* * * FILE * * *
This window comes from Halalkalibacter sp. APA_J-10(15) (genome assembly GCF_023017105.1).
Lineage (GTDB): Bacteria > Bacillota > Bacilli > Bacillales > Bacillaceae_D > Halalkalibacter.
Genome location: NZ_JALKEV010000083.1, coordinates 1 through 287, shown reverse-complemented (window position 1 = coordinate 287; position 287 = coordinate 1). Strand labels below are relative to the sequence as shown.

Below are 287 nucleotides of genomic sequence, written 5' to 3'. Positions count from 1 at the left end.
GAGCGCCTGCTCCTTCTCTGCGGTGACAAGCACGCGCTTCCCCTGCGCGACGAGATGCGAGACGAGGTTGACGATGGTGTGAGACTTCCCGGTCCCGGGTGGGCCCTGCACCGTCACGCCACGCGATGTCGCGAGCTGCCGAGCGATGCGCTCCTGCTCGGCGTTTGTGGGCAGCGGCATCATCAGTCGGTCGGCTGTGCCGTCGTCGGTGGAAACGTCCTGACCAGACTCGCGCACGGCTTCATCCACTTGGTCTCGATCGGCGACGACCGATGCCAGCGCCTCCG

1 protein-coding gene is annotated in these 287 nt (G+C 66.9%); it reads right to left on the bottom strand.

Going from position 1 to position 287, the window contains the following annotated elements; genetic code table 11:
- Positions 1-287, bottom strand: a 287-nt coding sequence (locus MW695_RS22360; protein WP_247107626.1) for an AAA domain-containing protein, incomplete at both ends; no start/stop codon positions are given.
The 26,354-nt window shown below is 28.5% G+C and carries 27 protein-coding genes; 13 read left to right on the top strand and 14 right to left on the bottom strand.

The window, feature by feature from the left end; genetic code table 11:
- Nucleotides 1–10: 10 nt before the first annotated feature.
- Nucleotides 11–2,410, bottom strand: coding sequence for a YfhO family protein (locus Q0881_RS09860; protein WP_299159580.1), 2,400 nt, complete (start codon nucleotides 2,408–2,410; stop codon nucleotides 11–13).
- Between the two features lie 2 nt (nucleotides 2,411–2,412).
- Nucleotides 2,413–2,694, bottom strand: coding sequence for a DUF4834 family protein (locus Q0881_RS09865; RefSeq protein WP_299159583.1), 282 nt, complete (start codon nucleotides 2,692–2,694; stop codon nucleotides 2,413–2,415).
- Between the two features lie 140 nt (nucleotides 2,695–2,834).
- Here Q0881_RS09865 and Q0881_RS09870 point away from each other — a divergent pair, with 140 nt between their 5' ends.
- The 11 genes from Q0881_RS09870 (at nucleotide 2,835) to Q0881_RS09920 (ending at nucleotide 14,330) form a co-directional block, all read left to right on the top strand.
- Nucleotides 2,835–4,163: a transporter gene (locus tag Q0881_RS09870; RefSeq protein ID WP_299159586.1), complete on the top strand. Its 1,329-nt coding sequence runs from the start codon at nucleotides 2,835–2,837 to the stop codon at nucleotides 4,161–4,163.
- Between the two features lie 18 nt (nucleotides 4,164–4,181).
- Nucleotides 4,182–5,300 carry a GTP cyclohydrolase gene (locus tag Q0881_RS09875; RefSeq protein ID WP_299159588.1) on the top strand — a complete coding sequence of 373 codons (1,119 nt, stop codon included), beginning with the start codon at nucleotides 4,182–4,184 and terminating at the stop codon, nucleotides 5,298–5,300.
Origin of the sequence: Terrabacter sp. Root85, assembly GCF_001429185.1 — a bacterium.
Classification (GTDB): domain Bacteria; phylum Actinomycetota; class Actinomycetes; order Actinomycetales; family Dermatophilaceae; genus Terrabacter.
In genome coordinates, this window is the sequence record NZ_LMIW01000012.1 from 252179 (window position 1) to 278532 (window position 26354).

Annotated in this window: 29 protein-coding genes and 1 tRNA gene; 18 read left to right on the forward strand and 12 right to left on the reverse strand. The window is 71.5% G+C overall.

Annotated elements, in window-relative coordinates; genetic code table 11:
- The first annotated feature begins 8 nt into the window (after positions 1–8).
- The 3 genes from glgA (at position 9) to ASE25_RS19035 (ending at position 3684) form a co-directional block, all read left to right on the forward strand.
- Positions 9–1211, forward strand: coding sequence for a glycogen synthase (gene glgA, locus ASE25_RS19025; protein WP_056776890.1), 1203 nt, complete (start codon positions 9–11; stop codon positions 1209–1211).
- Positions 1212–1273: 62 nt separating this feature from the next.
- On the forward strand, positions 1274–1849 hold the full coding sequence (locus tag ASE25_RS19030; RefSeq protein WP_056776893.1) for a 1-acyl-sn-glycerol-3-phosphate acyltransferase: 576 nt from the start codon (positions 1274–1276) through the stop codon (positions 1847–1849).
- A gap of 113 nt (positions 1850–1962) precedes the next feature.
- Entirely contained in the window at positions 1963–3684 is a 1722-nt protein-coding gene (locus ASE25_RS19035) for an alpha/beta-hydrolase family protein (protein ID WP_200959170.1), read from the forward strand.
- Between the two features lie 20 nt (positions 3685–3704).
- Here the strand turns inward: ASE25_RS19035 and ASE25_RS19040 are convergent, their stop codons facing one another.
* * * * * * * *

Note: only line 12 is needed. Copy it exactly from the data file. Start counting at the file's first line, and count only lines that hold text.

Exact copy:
- Nucleotides 11–2,410, bottom strand: coding sequence for a YfhO family protein (locus Q0881_RS09860; protein WP_299159580.1), 2,400 nt, complete (start codon nucleotides 2,408–2,410; stop codon nucleotides 11–13).